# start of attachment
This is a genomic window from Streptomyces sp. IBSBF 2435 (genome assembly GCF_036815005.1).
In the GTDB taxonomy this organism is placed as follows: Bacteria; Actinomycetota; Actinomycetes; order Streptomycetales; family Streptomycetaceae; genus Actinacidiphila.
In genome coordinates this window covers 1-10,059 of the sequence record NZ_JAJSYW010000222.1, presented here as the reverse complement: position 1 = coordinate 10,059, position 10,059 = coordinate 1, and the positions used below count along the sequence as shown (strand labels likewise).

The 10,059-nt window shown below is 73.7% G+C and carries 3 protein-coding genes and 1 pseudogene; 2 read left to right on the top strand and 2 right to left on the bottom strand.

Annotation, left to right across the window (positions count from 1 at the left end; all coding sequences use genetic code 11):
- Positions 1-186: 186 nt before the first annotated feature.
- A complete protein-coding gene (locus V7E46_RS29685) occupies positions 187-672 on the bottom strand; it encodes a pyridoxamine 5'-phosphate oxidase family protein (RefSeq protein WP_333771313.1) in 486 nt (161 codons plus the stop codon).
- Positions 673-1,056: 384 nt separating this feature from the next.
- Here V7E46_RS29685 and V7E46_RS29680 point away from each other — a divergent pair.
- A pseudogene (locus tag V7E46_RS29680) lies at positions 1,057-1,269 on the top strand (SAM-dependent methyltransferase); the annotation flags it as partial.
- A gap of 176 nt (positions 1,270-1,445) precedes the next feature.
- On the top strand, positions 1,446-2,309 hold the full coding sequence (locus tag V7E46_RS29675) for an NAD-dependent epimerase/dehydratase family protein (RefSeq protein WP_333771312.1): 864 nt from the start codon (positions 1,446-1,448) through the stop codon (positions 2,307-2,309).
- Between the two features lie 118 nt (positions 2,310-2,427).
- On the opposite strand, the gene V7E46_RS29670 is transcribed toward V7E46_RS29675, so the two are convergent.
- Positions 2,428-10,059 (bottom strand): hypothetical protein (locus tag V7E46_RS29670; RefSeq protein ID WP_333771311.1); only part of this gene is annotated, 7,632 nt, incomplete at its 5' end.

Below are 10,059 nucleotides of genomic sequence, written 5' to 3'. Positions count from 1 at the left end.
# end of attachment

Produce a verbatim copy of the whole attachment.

This is a genomic window from Streptomyces sp. IBSBF 2435 (genome assembly GCF_036815005.1).
In the GTDB taxonomy this organism is placed as follows: Bacteria; Actinomycetota; Actinomycetes; order Streptomycetales; family Streptomycetaceae; genus Actinacidiphila.
In genome coordinates this window covers 1-10,059 of the sequence record NZ_JAJSYW010000222.1, presented here as the reverse complement: position 1 = coordinate 10,059, position 10,059 = coordinate 1, and the positions used below count along the sequence as shown (strand labels likewise).

The 10,059-nt window shown below is 73.7% G+C and carries 3 protein-coding genes and 1 pseudogene; 2 read left to right on the top strand and 2 right to left on the bottom strand.

Annotation, left to right across the window (positions count from 1 at the left end; all coding sequences use genetic code 11):
- Positions 1-186: 186 nt before the first annotated feature.
- A complete protein-coding gene (locus V7E46_RS29685) occupies positions 187-672 on the bottom strand; it encodes a pyridoxamine 5'-phosphate oxidase family protein (RefSeq protein WP_333771313.1) in 486 nt (161 codons plus the stop codon).
- Positions 673-1,056: 384 nt separating this feature from the next.
- Here V7E46_RS29685 and V7E46_RS29680 point away from each other — a divergent pair.
- A pseudogene (locus tag V7E46_RS29680) lies at positions 1,057-1,269 on the top strand (SAM-dependent methyltransferase); the annotation flags it as partial.
- A gap of 176 nt (positions 1,270-1,445) precedes the next feature.
- On the top strand, positions 1,446-2,309 hold the full coding sequence (locus tag V7E46_RS29675) for an NAD-dependent epimerase/dehydratase family protein (RefSeq protein WP_333771312.1): 864 nt from the start codon (positions 1,446-1,448) through the stop codon (positions 2,307-2,309).
- Between the two features lie 118 nt (positions 2,310-2,427).
- On the opposite strand, the gene V7E46_RS29670 is transcribed toward V7E46_RS29675, so the two are convergent.
- Positions 2,428-10,059 (bottom strand): hypothetical protein (locus tag V7E46_RS29670; RefSeq protein ID WP_333771311.1); only part of this gene is annotated, 7,632 nt, incomplete at its 5' end.

Below are 10,059 nucleotides of genomic sequence, written 5' to 3'. Positions count from 1 at the left end.